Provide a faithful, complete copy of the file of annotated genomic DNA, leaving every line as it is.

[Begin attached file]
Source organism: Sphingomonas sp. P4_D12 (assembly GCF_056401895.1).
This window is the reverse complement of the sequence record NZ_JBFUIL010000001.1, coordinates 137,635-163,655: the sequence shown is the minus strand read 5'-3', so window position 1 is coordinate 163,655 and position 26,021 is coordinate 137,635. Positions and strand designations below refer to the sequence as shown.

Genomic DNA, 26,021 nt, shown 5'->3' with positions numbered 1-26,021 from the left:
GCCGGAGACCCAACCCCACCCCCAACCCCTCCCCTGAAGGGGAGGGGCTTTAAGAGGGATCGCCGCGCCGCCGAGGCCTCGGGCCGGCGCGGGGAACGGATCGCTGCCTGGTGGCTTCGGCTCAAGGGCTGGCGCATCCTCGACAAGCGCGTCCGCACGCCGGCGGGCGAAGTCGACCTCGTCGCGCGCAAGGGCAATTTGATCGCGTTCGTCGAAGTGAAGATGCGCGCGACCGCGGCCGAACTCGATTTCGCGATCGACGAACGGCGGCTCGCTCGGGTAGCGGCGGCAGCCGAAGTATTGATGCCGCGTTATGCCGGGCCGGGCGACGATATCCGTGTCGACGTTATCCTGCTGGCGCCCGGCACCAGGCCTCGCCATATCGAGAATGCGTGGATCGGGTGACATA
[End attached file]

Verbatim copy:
Source organism: Sphingomonas sp. P4_D12 (assembly GCF_056401895.1).
This window is the reverse complement of the sequence record NZ_JBFUIL010000001.1, coordinates 137,635-163,655: the sequence shown is the minus strand read 5'-3', so window position 1 is coordinate 163,655 and position 26,021 is coordinate 137,635. Positions and strand designations below refer to the sequence as shown.

Genomic DNA, 26,021 nt, shown 5'->3' with positions numbered 1-26,021 from the left:
GCCGGAGACCCAACCCCACCCCCAACCCCTCCCCTGAAGGGGAGGGGCTTTAAGAGGGATCGCCGCGCCGCCGAGGCCTCGGGCCGGCGCGGGGAACGGATCGCTGCCTGGTGGCTTCGGCTCAAGGGCTGGCGCATCCTCGACAAGCGCGTCCGCACGCCGGCGGGCGAAGTCGACCTCGTCGCGCGCAAGGGCAATTTGATCGCGTTCGTCGAAGTGAAGATGCGCGCGACCGCGGCCGAACTCGATTTCGCGATCGACGAACGGCGGCTCGCTCGGGTAGCGGCGGCAGCCGAAGTATTGATGCCGCGTTATGCCGGGCCGGGCGACGATATCCGTGTCGACGTTATCCTGCTGGCGCCCGGCACCAGGCCTCGCCATATCGAGAATGCGTGGATCGGGTGACATA